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The Governor Governs, the State Engineer Rules : WATER IN NEW MEXICO A History of Its Management and Use by Ira G. Clark (University of New Mexico Press: $50; 839 pp., illustrated)

May 01, 1988|William Kahrl | Kahrl is the editor of "The California Water Atlas" (William Kaufmann Inc.) and author of " Water and Power " (University of California Press). and

Despite the extraordinary physical beauty of its setting, the story that Ira Clark has to tell in this massively detailed history of New Mexico is largely one of communities struggling to overcome the economic poverty of their land and water resources. It's a curiously shut-ended kind of struggle--a process of self-cannibalization really. Since the water supply itself is finite, each success that the state achieves in drawing more residents or another new industry for today only increases the strain, stealing from the generations to follow.

By the end, the reader is left wondering whether someone sometime might have asked if any of this made sense. What rational purpose of state or national policy after all was served by taking irrigation practices that had proved successful in Nebraska and California, for example, and then trying to extend them to a desert?

Few people raised these questions when the state was growing up, and Clark doesn't really pursue them here, though he concedes at the end of his study that the future of New Mexico doesn't involve a choice among viable options so much as a picking over of what he calls "least worst alternatives." His text in the main, however, is non-judgmental, his approach reportorial and his consequent achievement encyclopedic. It is unlikely that anyone will ever attempt to duplicate this assembly of records and events. And so, as the definitive work on its topic, all of the commentators and scholars to come will necessarily have to mark the value of their contributions by the extent to which they deviate from or reinforce the basic line of Clark's narrative.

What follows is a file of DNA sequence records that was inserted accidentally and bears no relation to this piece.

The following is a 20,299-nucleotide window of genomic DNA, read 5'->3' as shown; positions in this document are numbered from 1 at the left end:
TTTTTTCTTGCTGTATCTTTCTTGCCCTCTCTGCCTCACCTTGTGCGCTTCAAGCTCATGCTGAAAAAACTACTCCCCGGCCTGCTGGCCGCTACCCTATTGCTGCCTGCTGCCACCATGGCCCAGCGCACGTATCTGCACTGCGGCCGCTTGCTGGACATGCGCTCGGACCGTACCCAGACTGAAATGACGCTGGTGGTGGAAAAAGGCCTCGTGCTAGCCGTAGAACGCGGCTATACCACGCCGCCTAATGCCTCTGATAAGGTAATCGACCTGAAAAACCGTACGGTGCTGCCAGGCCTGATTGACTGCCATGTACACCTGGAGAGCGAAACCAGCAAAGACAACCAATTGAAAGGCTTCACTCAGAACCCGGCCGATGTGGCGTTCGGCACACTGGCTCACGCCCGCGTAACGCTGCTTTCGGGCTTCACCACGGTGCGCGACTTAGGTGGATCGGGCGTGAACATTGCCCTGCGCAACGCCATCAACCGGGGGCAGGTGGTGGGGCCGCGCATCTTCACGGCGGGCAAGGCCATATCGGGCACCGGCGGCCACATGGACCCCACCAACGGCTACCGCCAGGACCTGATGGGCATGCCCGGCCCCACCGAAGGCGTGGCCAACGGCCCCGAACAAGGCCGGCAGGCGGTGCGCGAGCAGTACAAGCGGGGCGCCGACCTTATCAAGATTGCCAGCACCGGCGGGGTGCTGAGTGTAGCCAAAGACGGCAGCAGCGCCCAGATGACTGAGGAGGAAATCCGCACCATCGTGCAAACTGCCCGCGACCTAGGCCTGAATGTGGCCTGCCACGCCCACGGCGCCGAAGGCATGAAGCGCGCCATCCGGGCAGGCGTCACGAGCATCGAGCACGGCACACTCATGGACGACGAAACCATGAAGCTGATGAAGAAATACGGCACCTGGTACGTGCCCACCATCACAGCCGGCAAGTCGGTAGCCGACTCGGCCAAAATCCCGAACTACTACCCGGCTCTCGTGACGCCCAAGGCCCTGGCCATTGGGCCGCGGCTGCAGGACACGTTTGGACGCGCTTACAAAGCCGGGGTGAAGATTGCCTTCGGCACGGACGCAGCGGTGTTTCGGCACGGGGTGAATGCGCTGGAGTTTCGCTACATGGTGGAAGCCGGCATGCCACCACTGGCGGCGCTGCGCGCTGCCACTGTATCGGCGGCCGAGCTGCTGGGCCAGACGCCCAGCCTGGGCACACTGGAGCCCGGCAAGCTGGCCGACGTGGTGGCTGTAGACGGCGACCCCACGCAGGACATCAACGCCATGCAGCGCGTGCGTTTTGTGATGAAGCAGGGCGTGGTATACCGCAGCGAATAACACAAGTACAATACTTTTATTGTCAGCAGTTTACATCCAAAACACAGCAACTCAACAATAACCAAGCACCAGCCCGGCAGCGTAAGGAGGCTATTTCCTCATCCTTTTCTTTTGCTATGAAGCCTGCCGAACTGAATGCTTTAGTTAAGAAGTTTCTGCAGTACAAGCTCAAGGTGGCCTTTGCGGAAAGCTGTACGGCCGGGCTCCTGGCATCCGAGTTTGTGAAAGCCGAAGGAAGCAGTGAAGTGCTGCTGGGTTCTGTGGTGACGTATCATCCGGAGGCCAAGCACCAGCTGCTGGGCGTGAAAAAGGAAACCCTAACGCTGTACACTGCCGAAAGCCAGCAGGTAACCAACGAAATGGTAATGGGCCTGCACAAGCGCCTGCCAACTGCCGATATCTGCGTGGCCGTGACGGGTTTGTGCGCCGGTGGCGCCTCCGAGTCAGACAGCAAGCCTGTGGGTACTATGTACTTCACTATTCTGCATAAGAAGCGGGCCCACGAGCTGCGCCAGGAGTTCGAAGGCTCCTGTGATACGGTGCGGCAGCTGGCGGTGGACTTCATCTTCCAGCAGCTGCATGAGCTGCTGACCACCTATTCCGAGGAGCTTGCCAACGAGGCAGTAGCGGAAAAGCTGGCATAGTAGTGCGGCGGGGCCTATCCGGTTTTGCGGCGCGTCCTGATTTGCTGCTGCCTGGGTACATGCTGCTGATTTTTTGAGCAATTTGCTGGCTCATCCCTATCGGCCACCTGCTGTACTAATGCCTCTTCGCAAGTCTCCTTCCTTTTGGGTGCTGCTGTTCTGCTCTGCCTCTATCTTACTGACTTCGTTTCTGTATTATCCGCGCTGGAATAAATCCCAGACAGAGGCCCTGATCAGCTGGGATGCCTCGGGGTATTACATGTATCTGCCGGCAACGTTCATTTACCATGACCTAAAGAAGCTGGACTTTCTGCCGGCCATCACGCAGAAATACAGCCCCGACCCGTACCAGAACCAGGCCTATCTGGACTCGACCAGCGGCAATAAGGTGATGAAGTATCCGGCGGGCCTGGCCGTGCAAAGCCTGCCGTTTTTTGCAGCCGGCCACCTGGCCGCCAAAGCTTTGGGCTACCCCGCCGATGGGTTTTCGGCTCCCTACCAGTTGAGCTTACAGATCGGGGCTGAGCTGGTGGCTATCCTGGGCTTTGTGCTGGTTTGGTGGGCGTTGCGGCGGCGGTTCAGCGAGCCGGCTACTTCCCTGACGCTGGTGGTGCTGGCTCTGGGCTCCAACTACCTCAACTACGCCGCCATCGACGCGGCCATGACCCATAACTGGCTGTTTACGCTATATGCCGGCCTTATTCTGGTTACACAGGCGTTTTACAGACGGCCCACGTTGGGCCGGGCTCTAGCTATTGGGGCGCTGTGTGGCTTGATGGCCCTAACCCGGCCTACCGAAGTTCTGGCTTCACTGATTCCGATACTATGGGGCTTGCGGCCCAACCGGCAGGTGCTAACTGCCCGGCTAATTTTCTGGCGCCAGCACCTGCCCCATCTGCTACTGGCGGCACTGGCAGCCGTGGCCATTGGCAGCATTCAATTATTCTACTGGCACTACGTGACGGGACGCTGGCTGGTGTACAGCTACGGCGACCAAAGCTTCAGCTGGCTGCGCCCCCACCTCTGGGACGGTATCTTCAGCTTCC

In trying to set the terms for life on this harsh land, Clark amply demonstrates that New Mexico enjoyed considerable advantages at the outset. By remaining isolated from the main thrust of Western settlement for so long and by coming so late into the Union, the state benefited greatly from the experience of its neighbors as well as from its own distinct heritage. Whereas California, for example, struggled to engraft legal principles that were more appropriate to rainy England, the early territorial legislature in New Mexico, being unencumbered with many Anglo members, had no difficulty adopting as statute the customs and practices for life in an arid land that had been formed over generations of Spanish and Indian experience.

Central to that system of law was a perception of the necessity for public ownership of water and a fundamental grasp of the inseparability of surface and underground water supplies, legal principles which California came to only after many years and then, at least so far as ground water is concerned, only incompletely. It is this same vision of the unity of the public interest in all aspects of water use that informs Clark's approach. He means to tell the story whole and to show how each step in the evolution of the state's water policies touched every other aspect of New Mexico's development.

Clark's exhaustive interest in the historicity of New Mexico's problems should not deter the casual reader more interested in contemporary issues. More than half of this big book is devoted to modern problems, a fact that accurately reflects the nature of New Mexico's growth. The trouble may have started early in the century, when the state first threw over the principles embodied in its heritage and invited the federal government instead to take over the cause of local water development--an opportunity the Bureau of Reclamation seized by promptly erecting an irrigation project that failed before it could even be opened. And the seeds of New Mexico's long-term difficulties were certainly sewn in the 1920s when state and federal agencies joined hands in a systematic but legally dubious attempt to strip the state's Native Americans of their historic water rights. But the strains didn't really begin to show until after World War II, when the state courts belatedly recognized that all of New Mexico's surface streams had by then been fully put to use and New Mexicans themselves began to realize that their future lay in what they could pump out of the earth.

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